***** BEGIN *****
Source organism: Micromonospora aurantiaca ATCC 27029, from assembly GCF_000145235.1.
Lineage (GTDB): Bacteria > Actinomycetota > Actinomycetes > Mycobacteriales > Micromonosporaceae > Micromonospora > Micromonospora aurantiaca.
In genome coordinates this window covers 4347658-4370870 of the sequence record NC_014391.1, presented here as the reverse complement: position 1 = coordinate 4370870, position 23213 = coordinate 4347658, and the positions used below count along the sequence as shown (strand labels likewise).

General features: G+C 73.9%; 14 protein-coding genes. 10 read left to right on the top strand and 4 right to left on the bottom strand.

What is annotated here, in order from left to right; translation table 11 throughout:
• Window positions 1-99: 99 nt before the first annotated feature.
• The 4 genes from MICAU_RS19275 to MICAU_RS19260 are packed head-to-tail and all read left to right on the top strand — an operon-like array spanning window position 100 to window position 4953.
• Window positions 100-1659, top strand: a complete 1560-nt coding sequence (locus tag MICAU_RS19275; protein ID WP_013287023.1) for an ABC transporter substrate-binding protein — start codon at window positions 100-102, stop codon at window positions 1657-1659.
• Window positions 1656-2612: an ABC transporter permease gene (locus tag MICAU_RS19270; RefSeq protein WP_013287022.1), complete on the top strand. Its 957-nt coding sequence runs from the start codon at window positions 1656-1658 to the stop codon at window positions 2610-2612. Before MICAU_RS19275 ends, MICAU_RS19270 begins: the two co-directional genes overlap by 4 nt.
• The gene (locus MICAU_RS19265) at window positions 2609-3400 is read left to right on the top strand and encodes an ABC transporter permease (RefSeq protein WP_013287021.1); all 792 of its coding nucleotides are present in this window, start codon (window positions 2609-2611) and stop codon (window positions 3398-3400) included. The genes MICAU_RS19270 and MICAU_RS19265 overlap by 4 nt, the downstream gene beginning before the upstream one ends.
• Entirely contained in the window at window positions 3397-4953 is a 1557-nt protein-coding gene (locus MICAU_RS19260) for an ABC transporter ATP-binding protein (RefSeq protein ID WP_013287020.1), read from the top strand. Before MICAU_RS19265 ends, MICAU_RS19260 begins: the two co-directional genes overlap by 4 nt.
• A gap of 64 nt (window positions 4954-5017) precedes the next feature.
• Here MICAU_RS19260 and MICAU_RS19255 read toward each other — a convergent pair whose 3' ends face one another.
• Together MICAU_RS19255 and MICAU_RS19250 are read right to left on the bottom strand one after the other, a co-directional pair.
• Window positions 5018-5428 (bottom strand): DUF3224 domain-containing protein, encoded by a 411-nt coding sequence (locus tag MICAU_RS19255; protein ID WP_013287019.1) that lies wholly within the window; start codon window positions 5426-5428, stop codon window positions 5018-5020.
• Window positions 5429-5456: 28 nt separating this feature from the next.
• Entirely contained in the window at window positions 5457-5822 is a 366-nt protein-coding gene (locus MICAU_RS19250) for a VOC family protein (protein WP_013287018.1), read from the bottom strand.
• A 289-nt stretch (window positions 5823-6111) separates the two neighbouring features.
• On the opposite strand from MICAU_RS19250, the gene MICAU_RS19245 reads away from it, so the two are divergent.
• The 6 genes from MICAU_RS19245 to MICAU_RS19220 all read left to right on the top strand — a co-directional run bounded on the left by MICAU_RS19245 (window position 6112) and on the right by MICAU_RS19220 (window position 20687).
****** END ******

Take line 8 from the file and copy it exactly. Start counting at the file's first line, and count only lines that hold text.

• Window positions 100-1659, top strand: a complete 1560-nt coding sequence (locus tag MICAU_RS19275; protein ID WP_013287023.1) for an ABC transporter substrate-binding protein — start codon at window positions 100-102, stop codon at window positions 1657-1659.